Regarding the origin of the motor, the marking statute, section 304, Tariff Act of 1930, as amended (19 U.S.C. 1304), provides that, unless excepted, every article of foreign origin (or its container) imported into the U.S. shall be marked in a conspicuous place as legibly, indelibly and permanently as the nature of the article (or its container) will permit, in such a manner as to indicate to the ultimate purchaser in the U.S. the English name of the country of origin of the article.
The "country of origin" is defined in 19 CFR 134.1(b) as "the country of manufacture, production, or growth of any article of foreign origin entering the United States. Further work or material added to an article in another country must effect a substantial transformation in order to render such other country the 'country of origin' within the meaning of this part."
The United States Trade Representative has determined that an additional ad valorem duty of 25% will be imposed on certain Chinese imports pursuant to its authority under Section 301(b) of the Trade Act of 1974 (Section 301 measures). When determining the country of origin for purposes of applying current trade remedies under Section 301, the substantial transformation analysis is applicable. The test for determining whether a substantial transformation will occur is whether an article emerges from a process with a new name, character, or use, different from that possessed by the article prior to processing. See Texas Instruments Inc. v. United States, 69 C.C.P.A. 151 (1982). To determine whether a substantial transformation has occurred, CBP considers the totality of the circumstances and makes such determinations on a case-by-case basis. CBP has stated that a new and different article of commerce is an article that has undergone a change in commercial designation or identity, fundamental character, or commercial use.
To allow for a more seamless transition period, at this time, CBP continues to utilize the marking rules set forth in 19 C.F.R. Part 102, with the exception of 19 C.F.R. 102.19, for purposes of country of origin marking with respect to goods from Canada and Mexico. Section 102.11 provides a required hierarchy for determining the country of origin of a good for marking purposes, with the exception of textile goods which are subject to the provisions of 19 C.F.R. 102.21. See 19 C.F.R. 102.11. Applied in sequential order, the required hierarchy establishes that the country of origin of a good is the country in which:
a) (1) The good is wholly obtained or produced;
2) The good is produced exclusively from domestic materials; or
3) Each foreign material incorporated in that good undergoes an applicable change in tariff classification set out in 102.20 and satisfies any other applicable requirements of that section, and all other applicable requirements of these rules are satisfied.
Sections 102.11(a)(1) and 102.11(a)(2) do not apply to the facts presented in this case because the subject motors are neither wholly obtained or produced or produced exclusively from "domestic" materials. Because the analysis of sections 102.11(a)(1) and 102.11(a)(2) does not yield a country of origin determination, we look to section 102.11(a)(3). "Foreign material" is defined in section 102.1(e) as "a material whose country of origin as determined under these rules is not the same country as the country in which the good is produced."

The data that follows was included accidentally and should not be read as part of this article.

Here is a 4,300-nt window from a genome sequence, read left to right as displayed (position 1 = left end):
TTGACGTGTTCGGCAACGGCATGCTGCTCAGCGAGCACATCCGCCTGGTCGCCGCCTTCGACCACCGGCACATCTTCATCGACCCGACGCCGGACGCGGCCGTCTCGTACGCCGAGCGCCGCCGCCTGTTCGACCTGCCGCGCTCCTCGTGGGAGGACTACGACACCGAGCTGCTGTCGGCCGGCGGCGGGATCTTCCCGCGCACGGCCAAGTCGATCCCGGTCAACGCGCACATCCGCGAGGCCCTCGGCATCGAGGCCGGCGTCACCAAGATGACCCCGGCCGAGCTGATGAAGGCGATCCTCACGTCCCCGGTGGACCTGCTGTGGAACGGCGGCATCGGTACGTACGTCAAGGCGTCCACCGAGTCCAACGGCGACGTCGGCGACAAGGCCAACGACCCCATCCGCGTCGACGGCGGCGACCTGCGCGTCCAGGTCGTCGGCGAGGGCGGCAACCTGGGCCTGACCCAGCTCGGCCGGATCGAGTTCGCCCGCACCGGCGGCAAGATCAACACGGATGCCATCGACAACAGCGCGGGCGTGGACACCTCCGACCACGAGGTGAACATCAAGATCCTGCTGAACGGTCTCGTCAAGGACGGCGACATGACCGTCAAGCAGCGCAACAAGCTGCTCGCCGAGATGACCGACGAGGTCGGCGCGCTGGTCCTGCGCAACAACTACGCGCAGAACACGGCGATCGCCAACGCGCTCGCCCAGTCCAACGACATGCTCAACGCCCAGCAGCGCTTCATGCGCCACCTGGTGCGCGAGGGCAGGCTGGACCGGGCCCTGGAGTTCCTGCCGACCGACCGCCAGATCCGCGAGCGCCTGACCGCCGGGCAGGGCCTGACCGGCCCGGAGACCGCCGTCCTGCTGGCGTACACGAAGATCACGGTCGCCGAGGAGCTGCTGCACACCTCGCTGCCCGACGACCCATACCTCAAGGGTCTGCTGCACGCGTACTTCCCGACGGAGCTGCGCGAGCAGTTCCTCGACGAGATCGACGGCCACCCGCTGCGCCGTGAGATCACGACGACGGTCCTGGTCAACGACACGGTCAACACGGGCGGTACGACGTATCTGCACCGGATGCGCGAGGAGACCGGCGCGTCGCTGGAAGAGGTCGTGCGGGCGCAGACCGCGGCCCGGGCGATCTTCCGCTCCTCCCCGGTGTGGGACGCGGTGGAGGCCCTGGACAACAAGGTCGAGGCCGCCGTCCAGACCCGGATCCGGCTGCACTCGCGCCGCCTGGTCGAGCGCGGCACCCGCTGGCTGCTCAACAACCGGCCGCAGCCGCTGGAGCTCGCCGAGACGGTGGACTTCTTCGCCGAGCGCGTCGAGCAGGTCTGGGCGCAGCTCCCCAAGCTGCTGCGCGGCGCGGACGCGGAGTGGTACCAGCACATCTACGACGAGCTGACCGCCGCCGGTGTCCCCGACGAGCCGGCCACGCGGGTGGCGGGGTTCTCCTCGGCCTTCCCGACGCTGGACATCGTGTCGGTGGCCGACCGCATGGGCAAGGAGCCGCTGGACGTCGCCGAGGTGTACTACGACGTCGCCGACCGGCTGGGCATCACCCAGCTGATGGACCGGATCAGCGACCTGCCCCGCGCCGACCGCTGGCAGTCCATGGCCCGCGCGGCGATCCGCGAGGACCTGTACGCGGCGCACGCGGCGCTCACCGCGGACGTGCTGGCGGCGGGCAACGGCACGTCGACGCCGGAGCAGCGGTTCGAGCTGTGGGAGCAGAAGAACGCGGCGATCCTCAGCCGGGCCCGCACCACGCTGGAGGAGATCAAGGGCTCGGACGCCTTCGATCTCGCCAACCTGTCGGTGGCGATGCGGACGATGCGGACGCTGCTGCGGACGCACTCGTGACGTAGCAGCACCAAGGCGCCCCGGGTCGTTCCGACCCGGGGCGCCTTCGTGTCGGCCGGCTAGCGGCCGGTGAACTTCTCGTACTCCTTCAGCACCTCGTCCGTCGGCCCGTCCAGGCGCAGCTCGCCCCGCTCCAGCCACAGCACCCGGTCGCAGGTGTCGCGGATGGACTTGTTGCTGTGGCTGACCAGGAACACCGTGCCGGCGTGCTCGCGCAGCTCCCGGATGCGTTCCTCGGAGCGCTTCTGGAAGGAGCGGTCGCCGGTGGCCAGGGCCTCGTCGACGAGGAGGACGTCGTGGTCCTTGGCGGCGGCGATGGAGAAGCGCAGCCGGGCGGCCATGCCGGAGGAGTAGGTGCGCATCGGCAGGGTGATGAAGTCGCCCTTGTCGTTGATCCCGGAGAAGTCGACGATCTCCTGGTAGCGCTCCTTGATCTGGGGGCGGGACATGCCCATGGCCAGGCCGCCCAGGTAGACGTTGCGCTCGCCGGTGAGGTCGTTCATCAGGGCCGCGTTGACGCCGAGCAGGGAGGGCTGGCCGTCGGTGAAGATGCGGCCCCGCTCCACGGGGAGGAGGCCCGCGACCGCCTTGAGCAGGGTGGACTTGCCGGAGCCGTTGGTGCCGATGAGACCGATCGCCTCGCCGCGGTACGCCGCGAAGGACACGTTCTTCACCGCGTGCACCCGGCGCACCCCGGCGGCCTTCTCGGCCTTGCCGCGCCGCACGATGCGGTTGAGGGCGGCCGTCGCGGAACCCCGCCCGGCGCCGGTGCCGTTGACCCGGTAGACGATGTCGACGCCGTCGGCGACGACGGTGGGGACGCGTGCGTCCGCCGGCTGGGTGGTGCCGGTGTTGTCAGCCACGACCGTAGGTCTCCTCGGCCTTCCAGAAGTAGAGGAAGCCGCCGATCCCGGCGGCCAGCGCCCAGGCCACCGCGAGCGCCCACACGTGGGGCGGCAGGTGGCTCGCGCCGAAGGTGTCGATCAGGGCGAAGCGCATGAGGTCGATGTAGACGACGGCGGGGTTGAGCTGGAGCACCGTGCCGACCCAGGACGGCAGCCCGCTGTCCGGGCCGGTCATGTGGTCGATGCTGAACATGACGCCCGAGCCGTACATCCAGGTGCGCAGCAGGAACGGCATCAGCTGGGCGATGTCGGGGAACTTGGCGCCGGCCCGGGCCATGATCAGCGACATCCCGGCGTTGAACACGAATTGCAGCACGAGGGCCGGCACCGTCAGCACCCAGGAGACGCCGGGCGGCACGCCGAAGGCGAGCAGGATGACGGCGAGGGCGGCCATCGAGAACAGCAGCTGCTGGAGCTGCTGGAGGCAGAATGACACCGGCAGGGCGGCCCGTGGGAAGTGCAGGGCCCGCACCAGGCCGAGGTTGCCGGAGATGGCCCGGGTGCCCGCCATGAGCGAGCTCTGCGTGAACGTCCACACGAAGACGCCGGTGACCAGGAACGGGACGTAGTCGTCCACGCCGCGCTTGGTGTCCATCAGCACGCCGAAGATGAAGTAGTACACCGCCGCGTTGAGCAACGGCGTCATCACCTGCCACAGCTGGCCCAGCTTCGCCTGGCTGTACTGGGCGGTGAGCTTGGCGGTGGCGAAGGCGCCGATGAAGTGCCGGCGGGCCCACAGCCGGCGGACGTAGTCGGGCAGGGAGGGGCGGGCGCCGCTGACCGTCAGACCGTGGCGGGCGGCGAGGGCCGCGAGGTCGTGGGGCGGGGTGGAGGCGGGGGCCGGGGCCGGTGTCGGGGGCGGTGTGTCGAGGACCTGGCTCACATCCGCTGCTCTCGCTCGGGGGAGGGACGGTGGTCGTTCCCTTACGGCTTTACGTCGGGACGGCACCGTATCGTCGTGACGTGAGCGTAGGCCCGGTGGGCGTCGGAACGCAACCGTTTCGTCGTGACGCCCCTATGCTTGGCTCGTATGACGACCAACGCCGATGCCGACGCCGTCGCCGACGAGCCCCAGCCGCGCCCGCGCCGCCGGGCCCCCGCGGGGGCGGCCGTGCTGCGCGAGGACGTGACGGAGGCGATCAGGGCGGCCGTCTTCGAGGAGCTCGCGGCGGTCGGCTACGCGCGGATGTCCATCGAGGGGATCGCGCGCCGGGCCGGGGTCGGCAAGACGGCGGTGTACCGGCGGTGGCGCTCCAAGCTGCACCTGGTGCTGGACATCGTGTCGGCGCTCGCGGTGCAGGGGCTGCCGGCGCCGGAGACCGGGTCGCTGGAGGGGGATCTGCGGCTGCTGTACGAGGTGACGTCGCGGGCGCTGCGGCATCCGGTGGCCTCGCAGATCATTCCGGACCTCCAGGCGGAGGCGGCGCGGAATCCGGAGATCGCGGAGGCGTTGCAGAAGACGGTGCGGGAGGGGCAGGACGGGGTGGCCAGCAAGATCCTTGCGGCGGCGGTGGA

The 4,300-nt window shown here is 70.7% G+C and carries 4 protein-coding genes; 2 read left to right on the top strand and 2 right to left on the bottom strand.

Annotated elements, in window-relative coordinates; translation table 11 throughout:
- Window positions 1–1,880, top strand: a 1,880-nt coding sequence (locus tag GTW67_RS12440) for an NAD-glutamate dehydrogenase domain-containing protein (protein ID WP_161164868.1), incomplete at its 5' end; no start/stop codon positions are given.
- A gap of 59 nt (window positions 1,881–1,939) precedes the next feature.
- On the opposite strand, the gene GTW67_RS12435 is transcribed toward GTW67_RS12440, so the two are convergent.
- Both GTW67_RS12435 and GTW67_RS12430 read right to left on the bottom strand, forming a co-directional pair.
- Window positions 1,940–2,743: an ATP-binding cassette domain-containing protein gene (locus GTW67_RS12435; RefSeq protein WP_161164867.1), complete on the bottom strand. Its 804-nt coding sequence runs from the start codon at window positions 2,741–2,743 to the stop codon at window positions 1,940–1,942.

The applicable tariff shift requirement in section 102.20 for the electric motor of heading 8501, HTSUS, is:
A change to subheading 8501 from any other heading.
The foreign material in this case consists of the shaft, the bearing, and the magnets. As the none of the components that make up the motor are classified under heading 8501, HTSUS, the tariff shift requirement of section 102.11(a)(3) is met. As such, we find that the motors are products of Mexico for country of origin marking purposes.
Regarding the applicability of Section 301 measures, in our opinion, the work performed in Mexico produces rotor and stator subassemblies of Mexican origin. Likewise, the housing and end shield, which form the base for the motor's bearing and shaft, are produced in the United States. In our view, the rotor and stator are the dominant components of a finished electric motor. The Chinese magnets, while vital to a motor's operation, are substantially transformed as a result of the assembly operations outlined above. The work performed in Mexico produces a motor of Mexican origin because the individual components are substantially transformed into a new and different article. As such, the motors are not subject to the additional duties applicable to products of China under Section 301 of the Trade Act of 1974, as amended, upon importation into the United States.
This ruling is being issued under the provisions of Part 177 of the Customs Regulations (19 C.F.R. 177).
A copy of the ruling or the control number indicated above should be provided with the entry documents filed at the time this merchandise is imported. If you have any questions regarding the ruling, contact National Import Specialist Karl Moosbrugger at email@example.com.
Steven A. Mack
National Commodity Specialist Division